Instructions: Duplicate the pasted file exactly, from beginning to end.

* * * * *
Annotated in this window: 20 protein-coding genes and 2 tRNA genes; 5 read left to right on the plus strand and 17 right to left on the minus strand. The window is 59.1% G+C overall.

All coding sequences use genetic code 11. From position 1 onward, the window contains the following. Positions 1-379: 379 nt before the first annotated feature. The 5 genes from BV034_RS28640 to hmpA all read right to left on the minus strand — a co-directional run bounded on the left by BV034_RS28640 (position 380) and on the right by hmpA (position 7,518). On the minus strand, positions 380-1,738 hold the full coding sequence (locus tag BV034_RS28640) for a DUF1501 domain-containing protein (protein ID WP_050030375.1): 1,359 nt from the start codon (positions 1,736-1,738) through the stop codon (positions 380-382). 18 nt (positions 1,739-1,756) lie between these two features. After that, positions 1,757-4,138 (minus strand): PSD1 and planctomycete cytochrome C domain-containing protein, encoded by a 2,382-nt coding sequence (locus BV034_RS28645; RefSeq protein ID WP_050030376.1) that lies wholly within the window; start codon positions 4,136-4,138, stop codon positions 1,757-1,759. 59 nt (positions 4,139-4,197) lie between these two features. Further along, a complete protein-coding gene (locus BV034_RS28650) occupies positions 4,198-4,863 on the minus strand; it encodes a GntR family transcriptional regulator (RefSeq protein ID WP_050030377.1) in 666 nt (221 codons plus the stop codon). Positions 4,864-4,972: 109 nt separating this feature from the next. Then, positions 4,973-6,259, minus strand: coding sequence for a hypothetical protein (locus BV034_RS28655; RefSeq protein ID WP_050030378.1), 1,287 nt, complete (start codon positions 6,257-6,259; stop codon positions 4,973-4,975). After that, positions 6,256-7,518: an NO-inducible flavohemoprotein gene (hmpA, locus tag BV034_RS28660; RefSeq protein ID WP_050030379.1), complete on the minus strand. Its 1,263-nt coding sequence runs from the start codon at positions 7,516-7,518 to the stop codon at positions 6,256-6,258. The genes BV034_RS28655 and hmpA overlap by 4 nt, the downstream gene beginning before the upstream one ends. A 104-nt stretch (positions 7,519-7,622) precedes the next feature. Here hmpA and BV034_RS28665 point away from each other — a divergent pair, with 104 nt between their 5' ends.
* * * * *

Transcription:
Annotated in this window: 20 protein-coding genes and 2 tRNA genes; 5 read left to right on the plus strand and 17 right to left on the minus strand. The window is 59.1% G+C overall.

All coding sequences use genetic code 11. From position 1 onward, the window contains the following. Positions 1-379: 379 nt before the first annotated feature. The 5 genes from BV034_RS28640 to hmpA all read right to left on the minus strand — a co-directional run bounded on the left by BV034_RS28640 (position 380) and on the right by hmpA (position 7,518). On the minus strand, positions 380-1,738 hold the full coding sequence (locus tag BV034_RS28640) for a DUF1501 domain-containing protein (protein ID WP_050030375.1): 1,359 nt from the start codon (positions 1,736-1,738) through the stop codon (positions 380-382). 18 nt (positions 1,739-1,756) lie between these two features. After that, positions 1,757-4,138 (minus strand): PSD1 and planctomycete cytochrome C domain-containing protein, encoded by a 2,382-nt coding sequence (locus BV034_RS28645; RefSeq protein ID WP_050030376.1) that lies wholly within the window; start codon positions 4,136-4,138, stop codon positions 1,757-1,759. 59 nt (positions 4,139-4,197) lie between these two features. Further along, a complete protein-coding gene (locus BV034_RS28650) occupies positions 4,198-4,863 on the minus strand; it encodes a GntR family transcriptional regulator (RefSeq protein ID WP_050030377.1) in 666 nt (221 codons plus the stop codon). Positions 4,864-4,972: 109 nt separating this feature from the next. Then, positions 4,973-6,259, minus strand: coding sequence for a hypothetical protein (locus BV034_RS28655; RefSeq protein ID WP_050030378.1), 1,287 nt, complete (start codon positions 6,257-6,259; stop codon positions 4,973-4,975). After that, positions 6,256-7,518: an NO-inducible flavohemoprotein gene (hmpA, locus tag BV034_RS28660; RefSeq protein ID WP_050030379.1), complete on the minus strand. Its 1,263-nt coding sequence runs from the start codon at positions 7,516-7,518 to the stop codon at positions 6,256-6,258. The genes BV034_RS28655 and hmpA overlap by 4 nt, the downstream gene beginning before the upstream one ends. A 104-nt stretch (positions 7,519-7,622) precedes the next feature. Here hmpA and BV034_RS28665 point away from each other — a divergent pair, with 104 nt between their 5' ends.